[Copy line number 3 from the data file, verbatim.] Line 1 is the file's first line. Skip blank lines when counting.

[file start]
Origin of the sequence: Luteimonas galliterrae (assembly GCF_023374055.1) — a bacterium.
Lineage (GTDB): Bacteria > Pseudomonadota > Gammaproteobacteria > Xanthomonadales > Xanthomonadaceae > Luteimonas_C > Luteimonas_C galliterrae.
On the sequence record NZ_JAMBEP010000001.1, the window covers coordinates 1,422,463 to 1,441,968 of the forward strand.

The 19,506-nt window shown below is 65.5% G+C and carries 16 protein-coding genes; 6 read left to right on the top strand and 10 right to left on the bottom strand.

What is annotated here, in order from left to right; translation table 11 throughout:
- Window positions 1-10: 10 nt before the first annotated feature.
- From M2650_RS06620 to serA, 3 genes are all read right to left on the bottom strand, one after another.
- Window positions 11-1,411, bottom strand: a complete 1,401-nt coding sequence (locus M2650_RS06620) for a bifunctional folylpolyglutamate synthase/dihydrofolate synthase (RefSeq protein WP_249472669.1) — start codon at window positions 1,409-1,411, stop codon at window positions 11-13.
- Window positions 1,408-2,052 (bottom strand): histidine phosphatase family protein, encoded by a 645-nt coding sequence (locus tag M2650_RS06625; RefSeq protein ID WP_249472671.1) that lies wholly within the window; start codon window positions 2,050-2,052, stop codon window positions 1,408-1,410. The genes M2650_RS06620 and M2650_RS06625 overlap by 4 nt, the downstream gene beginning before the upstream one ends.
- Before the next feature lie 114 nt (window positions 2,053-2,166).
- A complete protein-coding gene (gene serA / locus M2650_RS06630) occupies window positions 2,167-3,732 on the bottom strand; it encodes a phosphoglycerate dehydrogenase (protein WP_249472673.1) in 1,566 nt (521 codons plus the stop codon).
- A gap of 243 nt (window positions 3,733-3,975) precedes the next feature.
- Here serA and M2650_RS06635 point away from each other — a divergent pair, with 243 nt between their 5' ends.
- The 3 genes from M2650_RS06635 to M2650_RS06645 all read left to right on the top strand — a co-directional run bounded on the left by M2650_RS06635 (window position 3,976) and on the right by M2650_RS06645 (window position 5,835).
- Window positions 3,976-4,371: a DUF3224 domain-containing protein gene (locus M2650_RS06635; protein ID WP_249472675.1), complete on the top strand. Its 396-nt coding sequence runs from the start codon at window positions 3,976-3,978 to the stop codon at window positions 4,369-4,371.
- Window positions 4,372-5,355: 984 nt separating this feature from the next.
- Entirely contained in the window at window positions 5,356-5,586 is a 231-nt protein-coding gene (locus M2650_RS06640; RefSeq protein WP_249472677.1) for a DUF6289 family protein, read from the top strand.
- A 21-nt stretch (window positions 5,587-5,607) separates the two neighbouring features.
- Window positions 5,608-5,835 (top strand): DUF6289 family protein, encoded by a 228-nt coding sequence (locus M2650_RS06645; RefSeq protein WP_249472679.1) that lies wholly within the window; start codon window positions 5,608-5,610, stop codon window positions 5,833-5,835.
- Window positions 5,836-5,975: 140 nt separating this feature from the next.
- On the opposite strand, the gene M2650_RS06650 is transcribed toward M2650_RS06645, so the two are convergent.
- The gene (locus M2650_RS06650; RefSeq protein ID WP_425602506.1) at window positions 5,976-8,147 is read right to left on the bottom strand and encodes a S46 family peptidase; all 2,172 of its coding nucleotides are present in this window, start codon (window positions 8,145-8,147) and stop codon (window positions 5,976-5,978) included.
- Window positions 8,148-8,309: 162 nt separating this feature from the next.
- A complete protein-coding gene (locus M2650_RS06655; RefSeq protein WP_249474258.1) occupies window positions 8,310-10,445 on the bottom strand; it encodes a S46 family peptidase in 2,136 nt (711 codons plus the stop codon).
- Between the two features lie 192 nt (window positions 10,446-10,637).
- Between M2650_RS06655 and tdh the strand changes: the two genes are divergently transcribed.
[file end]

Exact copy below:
On the sequence record NZ_JAMBEP010000001.1, the window covers coordinates 1,422,463 to 1,441,968 of the forward strand.